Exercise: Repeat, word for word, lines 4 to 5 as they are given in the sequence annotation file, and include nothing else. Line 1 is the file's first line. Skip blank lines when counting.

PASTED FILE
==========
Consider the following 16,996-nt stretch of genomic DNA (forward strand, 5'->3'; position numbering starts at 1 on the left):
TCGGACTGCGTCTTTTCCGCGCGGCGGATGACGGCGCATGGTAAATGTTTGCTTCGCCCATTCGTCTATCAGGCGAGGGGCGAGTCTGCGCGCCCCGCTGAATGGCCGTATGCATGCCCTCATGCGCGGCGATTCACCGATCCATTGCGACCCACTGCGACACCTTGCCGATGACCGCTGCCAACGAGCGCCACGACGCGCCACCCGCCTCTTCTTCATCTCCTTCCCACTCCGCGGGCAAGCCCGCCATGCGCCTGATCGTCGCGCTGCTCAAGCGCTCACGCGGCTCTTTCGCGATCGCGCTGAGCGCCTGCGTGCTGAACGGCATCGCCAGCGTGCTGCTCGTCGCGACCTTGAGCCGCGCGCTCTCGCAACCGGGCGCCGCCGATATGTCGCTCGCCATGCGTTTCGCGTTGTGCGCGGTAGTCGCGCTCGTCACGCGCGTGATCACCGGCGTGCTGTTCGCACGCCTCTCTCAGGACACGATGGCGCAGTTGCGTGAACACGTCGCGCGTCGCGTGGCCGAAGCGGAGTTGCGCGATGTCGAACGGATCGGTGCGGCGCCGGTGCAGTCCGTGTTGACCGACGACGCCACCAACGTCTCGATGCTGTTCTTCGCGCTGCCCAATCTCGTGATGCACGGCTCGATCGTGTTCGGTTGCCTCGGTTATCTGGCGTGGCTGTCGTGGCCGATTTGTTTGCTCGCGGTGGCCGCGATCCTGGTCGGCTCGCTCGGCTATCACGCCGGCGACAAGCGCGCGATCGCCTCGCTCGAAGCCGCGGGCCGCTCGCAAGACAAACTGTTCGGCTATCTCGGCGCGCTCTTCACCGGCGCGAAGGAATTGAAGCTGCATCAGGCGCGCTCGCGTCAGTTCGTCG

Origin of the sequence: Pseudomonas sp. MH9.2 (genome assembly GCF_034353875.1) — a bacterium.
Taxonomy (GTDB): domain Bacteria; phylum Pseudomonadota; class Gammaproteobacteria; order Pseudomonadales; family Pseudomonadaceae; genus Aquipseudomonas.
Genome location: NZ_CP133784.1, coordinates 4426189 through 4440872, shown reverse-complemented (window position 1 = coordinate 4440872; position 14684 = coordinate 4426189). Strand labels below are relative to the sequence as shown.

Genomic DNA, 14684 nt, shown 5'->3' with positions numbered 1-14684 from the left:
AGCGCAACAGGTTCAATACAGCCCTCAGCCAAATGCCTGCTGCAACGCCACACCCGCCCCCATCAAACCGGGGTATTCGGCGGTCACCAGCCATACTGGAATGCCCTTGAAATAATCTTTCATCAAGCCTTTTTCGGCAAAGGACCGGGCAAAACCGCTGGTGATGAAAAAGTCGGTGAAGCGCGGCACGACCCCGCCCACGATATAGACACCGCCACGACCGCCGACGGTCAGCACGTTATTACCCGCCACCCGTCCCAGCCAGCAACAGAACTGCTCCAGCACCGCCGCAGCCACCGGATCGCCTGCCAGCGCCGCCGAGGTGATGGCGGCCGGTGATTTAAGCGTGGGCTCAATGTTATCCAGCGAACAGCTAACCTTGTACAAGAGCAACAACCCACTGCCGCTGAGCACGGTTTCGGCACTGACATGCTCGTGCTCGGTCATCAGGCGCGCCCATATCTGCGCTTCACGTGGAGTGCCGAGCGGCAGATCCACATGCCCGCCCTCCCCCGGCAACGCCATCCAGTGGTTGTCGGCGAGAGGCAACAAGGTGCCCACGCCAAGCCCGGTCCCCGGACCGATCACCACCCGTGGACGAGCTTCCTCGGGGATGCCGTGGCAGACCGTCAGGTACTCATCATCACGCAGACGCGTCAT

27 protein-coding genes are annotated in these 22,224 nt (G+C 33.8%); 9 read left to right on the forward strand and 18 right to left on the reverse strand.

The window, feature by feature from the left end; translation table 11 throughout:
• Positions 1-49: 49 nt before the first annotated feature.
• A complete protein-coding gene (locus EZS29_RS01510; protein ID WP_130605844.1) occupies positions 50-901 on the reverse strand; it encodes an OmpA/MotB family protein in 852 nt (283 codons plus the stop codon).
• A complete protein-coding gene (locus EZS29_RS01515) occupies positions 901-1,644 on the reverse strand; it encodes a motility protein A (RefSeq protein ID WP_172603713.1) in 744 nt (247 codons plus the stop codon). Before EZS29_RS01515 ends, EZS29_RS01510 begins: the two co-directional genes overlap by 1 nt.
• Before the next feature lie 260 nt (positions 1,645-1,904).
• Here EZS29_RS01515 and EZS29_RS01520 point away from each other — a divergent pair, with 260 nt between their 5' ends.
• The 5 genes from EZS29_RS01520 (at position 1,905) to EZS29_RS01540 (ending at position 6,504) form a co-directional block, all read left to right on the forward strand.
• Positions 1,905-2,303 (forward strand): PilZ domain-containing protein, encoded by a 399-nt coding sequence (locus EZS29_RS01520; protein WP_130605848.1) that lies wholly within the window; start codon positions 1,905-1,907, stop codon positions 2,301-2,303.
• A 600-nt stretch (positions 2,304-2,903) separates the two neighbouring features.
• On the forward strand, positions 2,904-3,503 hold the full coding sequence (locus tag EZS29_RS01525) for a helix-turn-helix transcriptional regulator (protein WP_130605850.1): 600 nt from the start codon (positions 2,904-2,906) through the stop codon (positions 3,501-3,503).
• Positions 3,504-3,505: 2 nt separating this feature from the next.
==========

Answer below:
Taxonomy (GTDB): domain Bacteria; phylum Pseudomonadota; class Gammaproteobacteria; order Pseudomonadales; family Pseudomonadaceae; genus Aquipseudomonas.
Genome location: NZ_CP133784.1, coordinates 4426189 through 4440872, shown reverse-complemented (window position 1 = coordinate 4440872; position 14684 = coordinate 4426189). Strand labels below are relative to the sequence as shown.